6 Questions You Should Ask Your PM

August 24, 2018

Ben Myatt

You would never leave your child with a babysitter you don’t know. You would not feel comfortable if your taxi driver just got their license an hour ago. So why should you, as a client, entrust your brand’s project to a manager without making sure that they have the skills and experience needed to run your project?

With so many things on the line, such as your money, reputation, and ability to execute your brand’s vision, it is important to view the person managing your project as a business partner that you need to get to know. Here are 6 questions you should ask your project manager to ensure that they have what it takes to lead your next project:

1) What other projects have you managed before?

A project manager’s track record of successfully-finished projects will help you assess their capability of managing yours. While the thought of hiring a lesser-experienced manager in order to save money may have crossed your mind, working with an agency or team with an established client base not only gives you the confidence that your project will be executed, but it will also put you at ease knowing that it will be done with quality.

LLT Group has been trusted by big-brand clients from various industries with their projects, as seen in our portfolio. With that said, our dedicated teams take pride in providing the same level of support to all of our clients regardless of company size or project scope. Whether you, as a client, know precisely what you require for your project, or need help figuring out what is right for you given your resources, our experienced project management team will help you every step of the way.

2) What is your communication style?

Your project manager is your representative throughout the duration of your project. He or she will be your voice to the rest of the team, as well as your eyes and ears that will deliver relevant updates to you. In an ideal world, a client would be able to reach out to a project manager and get updates on their projects whenever desired. However, the truth is every project manager or agency has different styles of communicating, with some providing updates per milestone, and others giving progress reports based on a schedule (e.g. bi-weekly, monthly, etc.). Setting expectations with your project manager about your preferred frequency and level of detail when it comes to updates, should be done sooner than later. When establishing a communication method, ensure that you as the client have the opportunity to share your thoughts and feedback on the progress of the project. This allows for a clear, two-way communication between you and the rest of the team.

With digital projects, communication with your project manager is more transparent than it has ever been in the past. Various tools and software online allow you to effectively communicate with your team and see every relevant progress (or issue) that your project encounters. One of the biggest advantages of digital projects is the ability for both parties to work remotely, allowing clients from all over the world to work with the best project managers regardless of location. With these geographical constraints, however, an effective communication tool must be in place. It is essential that you and the project manager come into an agreement on communication style as early in the project as possible.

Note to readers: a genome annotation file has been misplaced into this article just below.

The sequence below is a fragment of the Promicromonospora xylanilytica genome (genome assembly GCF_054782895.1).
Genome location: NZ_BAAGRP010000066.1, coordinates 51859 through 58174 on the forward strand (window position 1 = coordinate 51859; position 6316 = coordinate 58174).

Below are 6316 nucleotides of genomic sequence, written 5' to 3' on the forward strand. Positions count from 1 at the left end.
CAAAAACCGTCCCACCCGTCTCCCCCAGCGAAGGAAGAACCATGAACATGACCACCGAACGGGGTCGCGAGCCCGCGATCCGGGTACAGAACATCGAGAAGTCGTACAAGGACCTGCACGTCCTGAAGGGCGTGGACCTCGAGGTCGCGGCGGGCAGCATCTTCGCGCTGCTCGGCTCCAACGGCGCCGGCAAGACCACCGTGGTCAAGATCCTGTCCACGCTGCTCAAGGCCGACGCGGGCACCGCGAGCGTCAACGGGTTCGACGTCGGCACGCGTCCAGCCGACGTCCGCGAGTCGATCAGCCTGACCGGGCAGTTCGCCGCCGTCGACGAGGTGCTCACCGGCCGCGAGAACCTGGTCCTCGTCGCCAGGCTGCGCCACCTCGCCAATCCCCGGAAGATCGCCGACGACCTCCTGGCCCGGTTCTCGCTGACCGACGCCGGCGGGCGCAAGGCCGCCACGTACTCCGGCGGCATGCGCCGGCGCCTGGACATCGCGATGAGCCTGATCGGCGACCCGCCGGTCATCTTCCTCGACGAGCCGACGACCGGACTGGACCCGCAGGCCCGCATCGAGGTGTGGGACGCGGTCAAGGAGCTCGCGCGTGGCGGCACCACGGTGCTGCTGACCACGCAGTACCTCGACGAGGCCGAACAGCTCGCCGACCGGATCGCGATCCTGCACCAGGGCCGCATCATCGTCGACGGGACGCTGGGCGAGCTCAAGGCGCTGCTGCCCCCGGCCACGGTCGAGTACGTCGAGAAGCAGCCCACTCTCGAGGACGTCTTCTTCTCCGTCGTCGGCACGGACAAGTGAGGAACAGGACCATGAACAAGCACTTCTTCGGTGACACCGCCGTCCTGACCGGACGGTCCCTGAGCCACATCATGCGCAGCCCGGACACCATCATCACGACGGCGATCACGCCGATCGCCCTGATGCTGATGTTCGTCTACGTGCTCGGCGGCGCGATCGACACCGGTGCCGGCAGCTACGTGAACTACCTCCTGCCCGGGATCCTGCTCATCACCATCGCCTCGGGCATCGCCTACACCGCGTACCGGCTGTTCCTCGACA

3) What suggestions do you have to improve my project?

A good project manager will take a client’s requirements, budget, and deadline, and deliver the project to completion given these expectations in mind. An excellent project manager, on the other hand, will do the same but also analyze the project and resources available in order to offer suggestions for improvement, and/or explain different outcomes given various price points. This will help ensure that the client makes the best possible choice, and ultimately get the most value out of their project.

This, of course, relies on the client’s willingness and ability to explain what he or she considers important given the resources. Once all the project requirements are laid out, it is helpful for the client to inform the project manager which ones are a must-have, versus the ones that are nice-to-have. The must-have deliverables are those features that the client finds absolutely necessary for the project to achieve within the budget and deadline. The nice-to-have objectives are those that the client would like to have given the availability of resources, but not if the budget or deadline would be negatively affected.

To give you a better understanding, take this scenario:

Sandra is an entrepreneur who sells custom-made dresses online. She wants to have her own website made where her customers can go and purchase her products directly, thus allowing her to keep all revenues, as opposed to using a third-party site which takes out commission.

She approaches her project team and says that in addition to having photos of the products displayed on the website, she would also like for a 360-degree view of the dresses to appear when a customer hovers their cursor over the product image.